A new look at old crimes
The Killen trial is the latest in a string of court cases that have taken place across the South over the last decade that take a fresh look at racially motivated attacks in the 1950s and 1960s. It's a sign of a budding maturity of the South resulting from the gains of the civil rights movement, increased political power for blacks and younger whites with progressive values, says John Dittmer, a historian and author of Local People: The Struggle for Civil Rights in Mississippi. "Mississippi still has a long way to go," says Dittmer, who taught at Tougaloo College in the state from 1967 to 1979. "But things have changed. It's a start."
The summer of 1964, or "Freedom Summer" was one of the most violent times in the South's history since Reconstruction. There was an atmosphere of constant terror with at least 35 shooting incidents and the burning-down of 65 buildings, including homes and churches, says Dittmer. When searching for the bodies of the three civil rights workers, authorities identified the corpses of two other young local black civil rights advocates, Henry Dee and Charles Moore, in a bayou near the Mississippi River. But missing black civil rights workers didn't grab the media's attention like the disappearance of Michael Schwerner and Andrew Goodman, two white, middle-class, college-educated New Yorkers. James Chaney was a black activist from the nearby town of Meridian.
Successful prosecutions of other civil-rights-era crimes may have helped prompt Hood to act. Byron de la Beckwith, murderer of Mississippi civil rights leader Medgar Evers, was convicted in 1994. Thomas Blanton Jr. and Bobby Frank Cherry were convicted in 2001 and 2002 for the 1963 bombing of a church in Birmingham, Ala., that killed four black girls. Earlier this month in Chicago, the FBI exhumed the body of Emmett Till, a black 14-year-old brutally killed in 1955 in Mississippi, in an effort to seek DNA evidence for possible prosecution.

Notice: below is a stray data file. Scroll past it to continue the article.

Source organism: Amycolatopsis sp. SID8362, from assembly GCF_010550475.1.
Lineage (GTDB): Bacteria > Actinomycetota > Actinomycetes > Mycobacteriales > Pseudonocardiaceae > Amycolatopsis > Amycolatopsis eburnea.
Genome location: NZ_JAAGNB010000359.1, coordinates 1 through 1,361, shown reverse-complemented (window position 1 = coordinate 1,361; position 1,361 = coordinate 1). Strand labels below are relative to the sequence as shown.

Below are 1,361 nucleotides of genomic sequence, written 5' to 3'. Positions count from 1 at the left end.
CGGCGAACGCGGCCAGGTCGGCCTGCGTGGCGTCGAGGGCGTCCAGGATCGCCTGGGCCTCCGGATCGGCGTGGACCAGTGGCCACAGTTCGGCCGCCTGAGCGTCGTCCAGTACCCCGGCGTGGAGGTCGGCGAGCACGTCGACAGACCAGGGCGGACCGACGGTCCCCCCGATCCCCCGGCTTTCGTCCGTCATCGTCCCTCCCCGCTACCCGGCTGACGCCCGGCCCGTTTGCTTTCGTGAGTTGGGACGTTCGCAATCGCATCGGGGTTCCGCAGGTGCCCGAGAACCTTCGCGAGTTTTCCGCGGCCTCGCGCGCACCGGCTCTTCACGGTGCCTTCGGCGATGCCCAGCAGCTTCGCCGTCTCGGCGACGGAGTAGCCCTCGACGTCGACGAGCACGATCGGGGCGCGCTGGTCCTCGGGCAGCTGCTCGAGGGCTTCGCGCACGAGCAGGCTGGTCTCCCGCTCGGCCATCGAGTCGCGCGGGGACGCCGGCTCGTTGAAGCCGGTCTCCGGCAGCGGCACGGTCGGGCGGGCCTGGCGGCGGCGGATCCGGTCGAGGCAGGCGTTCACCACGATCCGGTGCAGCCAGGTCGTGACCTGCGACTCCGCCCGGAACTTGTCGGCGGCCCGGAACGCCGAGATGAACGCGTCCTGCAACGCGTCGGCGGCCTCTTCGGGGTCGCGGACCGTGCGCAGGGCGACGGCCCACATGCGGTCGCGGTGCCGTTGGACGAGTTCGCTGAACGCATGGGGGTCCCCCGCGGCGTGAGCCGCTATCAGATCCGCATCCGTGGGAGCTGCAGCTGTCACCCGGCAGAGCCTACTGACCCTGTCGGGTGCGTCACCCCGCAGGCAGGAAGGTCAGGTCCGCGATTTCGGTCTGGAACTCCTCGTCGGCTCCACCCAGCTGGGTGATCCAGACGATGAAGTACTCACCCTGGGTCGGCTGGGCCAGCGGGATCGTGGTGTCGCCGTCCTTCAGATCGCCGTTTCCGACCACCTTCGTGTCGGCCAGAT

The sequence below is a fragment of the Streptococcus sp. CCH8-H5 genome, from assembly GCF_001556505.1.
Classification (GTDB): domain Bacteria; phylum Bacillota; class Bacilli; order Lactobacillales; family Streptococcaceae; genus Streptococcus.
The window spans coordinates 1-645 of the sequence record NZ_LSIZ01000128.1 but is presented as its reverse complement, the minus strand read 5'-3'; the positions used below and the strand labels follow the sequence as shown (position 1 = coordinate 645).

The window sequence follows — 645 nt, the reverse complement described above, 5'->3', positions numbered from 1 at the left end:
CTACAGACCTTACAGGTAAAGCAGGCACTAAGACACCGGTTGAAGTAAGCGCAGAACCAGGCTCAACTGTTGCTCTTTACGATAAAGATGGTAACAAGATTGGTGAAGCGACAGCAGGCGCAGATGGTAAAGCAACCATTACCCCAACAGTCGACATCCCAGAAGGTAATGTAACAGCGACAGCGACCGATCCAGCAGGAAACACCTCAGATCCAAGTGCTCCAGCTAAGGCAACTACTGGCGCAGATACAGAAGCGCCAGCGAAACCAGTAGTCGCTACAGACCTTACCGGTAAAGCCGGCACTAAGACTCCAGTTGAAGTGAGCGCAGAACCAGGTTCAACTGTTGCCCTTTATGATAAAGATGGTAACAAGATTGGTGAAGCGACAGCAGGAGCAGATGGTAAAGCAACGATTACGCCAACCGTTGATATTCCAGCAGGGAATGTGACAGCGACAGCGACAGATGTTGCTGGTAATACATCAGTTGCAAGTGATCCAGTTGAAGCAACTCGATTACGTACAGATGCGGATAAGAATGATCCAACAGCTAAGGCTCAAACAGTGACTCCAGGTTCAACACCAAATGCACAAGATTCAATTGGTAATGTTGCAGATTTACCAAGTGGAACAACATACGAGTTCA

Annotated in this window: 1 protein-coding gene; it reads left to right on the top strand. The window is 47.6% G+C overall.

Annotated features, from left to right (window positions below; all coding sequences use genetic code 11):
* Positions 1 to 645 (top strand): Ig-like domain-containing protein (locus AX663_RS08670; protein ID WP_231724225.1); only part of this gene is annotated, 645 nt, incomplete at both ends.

All these murders were important events of the civil rights era, says Michael Klarman, a legal historian at the University of Virginia and author of From Jim Crow to Civil Rights: the Supreme Court and the Struggle for Racial Equality. But Klarman isn't confident that the recent prosecutions will be as historically significant and do much to change racial inequality. "I have mixed feelings because it seems like an easy way to score political points," he told U.S. News. "What are these same people doing to improve the lives of black people or provide good healthcare and education?"
Steve Schwerner, the brother of one of the slain civil rights workers, tells U.S. News that he's glad that Killen is on trial but worries that it lets the state and local authorities off the hook for not protecting the civil rights workers and blocking blacks from registering to vote. "If the trial is used to say it's all over, it was just a handful of nuts," he says, "then the trial has done a disservice to Mississippi and the country."